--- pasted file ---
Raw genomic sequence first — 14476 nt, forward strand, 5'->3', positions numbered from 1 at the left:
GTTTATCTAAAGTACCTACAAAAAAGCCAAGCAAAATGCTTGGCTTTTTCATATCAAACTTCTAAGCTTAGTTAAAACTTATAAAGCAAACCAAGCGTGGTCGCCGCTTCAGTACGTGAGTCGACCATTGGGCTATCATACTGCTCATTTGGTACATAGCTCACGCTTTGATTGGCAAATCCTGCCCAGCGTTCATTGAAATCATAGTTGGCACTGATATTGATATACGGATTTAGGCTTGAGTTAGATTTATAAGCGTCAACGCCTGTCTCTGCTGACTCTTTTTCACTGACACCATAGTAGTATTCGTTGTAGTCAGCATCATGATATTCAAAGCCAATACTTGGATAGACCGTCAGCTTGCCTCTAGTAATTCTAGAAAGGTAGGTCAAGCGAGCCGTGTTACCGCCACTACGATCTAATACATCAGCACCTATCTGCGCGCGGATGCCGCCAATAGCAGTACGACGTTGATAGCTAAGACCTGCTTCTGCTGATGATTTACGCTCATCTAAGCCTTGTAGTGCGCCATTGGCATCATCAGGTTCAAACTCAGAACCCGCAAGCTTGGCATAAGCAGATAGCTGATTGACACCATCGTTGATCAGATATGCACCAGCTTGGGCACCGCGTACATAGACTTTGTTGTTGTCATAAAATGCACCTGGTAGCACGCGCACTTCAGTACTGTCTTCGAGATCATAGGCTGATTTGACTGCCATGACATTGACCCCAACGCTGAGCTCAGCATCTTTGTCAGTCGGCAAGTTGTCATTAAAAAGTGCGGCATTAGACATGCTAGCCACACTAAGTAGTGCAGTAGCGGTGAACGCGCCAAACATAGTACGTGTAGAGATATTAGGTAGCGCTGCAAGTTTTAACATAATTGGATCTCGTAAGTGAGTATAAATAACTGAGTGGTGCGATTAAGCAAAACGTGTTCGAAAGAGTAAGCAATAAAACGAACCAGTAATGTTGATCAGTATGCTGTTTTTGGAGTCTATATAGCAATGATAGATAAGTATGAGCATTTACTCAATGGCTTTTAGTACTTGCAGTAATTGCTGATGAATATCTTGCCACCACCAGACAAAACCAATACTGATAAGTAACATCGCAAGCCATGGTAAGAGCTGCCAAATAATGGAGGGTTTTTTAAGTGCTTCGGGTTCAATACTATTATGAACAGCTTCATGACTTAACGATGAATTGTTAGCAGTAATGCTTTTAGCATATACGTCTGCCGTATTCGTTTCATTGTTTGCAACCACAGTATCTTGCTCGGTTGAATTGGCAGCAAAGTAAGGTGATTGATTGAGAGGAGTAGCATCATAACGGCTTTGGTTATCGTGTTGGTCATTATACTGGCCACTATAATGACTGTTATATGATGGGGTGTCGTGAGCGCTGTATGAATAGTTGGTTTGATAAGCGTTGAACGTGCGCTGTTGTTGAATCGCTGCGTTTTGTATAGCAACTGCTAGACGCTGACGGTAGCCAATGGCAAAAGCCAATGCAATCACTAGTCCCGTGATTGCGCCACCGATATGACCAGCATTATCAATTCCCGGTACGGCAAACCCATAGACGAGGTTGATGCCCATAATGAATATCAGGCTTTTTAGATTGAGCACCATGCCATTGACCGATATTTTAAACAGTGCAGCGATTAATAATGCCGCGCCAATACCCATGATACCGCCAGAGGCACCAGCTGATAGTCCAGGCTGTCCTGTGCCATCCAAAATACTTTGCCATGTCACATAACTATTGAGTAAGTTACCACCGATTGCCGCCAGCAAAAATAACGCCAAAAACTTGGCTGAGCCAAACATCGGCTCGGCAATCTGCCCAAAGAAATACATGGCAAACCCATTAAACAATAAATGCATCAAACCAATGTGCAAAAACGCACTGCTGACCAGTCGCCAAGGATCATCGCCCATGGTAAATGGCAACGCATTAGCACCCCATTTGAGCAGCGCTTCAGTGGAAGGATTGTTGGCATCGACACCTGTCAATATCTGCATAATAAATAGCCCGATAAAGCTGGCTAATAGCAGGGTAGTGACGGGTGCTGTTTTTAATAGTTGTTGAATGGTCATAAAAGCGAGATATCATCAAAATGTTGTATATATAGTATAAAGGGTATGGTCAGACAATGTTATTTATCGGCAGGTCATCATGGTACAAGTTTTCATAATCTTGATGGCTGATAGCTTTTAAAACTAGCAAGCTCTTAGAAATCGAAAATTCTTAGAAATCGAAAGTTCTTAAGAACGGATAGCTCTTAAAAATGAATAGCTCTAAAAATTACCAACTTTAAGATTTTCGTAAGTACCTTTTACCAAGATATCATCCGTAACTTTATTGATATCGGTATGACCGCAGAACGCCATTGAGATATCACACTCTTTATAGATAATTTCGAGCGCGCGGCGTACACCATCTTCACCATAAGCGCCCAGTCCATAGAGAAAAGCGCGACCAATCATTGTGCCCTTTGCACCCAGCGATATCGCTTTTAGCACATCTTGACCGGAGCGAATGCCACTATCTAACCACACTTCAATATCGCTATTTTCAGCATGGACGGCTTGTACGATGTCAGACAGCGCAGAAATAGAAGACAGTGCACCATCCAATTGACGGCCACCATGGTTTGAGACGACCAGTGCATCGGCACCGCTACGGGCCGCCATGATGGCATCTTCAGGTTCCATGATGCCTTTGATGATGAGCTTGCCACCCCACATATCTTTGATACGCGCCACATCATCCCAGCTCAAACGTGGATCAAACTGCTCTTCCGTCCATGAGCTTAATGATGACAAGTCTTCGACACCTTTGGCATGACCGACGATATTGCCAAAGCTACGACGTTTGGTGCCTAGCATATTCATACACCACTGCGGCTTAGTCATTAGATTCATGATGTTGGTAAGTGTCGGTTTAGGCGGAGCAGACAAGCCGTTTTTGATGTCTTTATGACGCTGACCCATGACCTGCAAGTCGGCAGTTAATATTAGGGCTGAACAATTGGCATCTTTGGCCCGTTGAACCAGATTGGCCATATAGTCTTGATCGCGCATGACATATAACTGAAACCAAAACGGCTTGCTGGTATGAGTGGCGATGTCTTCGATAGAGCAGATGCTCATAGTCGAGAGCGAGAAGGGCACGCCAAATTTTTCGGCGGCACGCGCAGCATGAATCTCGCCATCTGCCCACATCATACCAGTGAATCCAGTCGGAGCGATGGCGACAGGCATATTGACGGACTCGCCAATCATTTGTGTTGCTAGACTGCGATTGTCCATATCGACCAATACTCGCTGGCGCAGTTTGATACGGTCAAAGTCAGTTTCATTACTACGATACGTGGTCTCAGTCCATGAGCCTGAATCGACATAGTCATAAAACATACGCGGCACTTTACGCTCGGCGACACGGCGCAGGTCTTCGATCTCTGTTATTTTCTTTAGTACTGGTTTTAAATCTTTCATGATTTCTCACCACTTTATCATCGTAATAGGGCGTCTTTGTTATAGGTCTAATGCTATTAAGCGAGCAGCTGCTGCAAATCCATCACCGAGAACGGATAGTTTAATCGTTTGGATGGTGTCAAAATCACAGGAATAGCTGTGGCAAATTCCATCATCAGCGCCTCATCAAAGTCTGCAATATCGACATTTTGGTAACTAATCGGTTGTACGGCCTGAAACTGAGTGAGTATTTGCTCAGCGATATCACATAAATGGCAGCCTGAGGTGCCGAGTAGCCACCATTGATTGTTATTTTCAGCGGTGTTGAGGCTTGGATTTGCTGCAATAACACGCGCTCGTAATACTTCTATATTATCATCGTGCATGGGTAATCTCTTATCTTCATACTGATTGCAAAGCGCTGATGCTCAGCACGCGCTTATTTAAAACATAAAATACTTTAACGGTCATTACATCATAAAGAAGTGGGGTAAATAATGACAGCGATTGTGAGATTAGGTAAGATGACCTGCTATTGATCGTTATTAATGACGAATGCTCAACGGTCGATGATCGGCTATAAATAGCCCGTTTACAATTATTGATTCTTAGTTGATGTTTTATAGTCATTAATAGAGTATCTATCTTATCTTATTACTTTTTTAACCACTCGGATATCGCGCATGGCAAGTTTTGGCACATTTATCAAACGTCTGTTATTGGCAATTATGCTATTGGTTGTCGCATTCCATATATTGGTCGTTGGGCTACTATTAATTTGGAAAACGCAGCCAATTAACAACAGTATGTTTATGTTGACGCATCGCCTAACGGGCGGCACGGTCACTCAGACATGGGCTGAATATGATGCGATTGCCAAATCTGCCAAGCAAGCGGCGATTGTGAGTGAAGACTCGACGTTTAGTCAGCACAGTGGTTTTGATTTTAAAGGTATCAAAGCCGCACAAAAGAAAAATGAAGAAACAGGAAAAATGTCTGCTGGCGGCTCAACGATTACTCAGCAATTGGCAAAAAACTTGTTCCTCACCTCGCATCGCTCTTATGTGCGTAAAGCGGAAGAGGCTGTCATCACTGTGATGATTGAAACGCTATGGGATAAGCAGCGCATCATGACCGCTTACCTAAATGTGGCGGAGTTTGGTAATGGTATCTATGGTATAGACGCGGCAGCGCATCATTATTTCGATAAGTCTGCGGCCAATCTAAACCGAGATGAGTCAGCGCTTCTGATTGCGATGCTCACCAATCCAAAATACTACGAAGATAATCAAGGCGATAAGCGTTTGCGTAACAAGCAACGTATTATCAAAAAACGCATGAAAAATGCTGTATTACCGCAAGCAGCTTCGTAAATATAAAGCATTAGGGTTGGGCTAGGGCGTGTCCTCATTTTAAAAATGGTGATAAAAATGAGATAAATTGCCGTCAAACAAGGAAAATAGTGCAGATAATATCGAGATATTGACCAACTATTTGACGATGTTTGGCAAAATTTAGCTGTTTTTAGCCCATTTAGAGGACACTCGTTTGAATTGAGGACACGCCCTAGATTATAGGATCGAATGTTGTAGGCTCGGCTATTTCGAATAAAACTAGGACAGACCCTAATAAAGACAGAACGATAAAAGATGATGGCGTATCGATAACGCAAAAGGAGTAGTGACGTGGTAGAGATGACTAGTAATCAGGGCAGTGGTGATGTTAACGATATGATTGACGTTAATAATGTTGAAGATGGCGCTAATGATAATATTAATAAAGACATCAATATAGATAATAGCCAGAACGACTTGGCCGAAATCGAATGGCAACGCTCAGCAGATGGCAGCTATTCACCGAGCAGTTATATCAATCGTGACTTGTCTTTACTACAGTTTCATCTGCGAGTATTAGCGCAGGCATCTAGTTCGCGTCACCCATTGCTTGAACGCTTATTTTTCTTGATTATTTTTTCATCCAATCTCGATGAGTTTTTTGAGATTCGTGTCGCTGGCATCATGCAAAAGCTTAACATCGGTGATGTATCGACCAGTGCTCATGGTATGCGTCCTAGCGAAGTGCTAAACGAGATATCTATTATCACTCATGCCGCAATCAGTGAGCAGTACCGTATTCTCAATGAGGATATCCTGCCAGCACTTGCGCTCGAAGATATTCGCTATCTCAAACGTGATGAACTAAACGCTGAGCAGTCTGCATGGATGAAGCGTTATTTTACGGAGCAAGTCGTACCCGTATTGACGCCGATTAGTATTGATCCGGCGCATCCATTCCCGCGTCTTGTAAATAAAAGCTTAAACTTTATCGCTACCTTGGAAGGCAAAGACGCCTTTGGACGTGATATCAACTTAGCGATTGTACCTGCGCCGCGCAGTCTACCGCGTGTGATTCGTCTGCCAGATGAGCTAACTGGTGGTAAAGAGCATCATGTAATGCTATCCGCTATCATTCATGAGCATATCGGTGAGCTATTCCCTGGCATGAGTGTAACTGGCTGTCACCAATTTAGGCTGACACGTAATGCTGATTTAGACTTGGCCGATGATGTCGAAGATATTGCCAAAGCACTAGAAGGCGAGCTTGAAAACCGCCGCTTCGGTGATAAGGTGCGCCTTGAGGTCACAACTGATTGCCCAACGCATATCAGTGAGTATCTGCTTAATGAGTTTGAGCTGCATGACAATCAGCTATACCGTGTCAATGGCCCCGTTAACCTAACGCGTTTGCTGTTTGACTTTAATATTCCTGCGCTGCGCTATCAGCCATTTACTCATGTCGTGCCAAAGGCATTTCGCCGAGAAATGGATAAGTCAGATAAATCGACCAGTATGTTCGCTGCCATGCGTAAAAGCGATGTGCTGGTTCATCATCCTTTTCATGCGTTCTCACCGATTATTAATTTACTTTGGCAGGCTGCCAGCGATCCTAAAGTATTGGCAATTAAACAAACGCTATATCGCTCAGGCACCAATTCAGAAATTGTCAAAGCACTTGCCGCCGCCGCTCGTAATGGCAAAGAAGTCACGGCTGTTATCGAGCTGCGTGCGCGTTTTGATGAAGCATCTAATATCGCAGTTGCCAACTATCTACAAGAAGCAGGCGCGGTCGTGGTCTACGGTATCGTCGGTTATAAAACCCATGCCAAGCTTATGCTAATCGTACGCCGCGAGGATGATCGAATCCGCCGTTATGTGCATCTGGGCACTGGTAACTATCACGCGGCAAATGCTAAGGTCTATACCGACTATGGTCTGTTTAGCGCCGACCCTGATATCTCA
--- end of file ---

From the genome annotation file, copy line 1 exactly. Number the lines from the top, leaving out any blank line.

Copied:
Raw genomic sequence first — 14476 nt, forward strand, 5'->3', positions numbered from 1 at the left: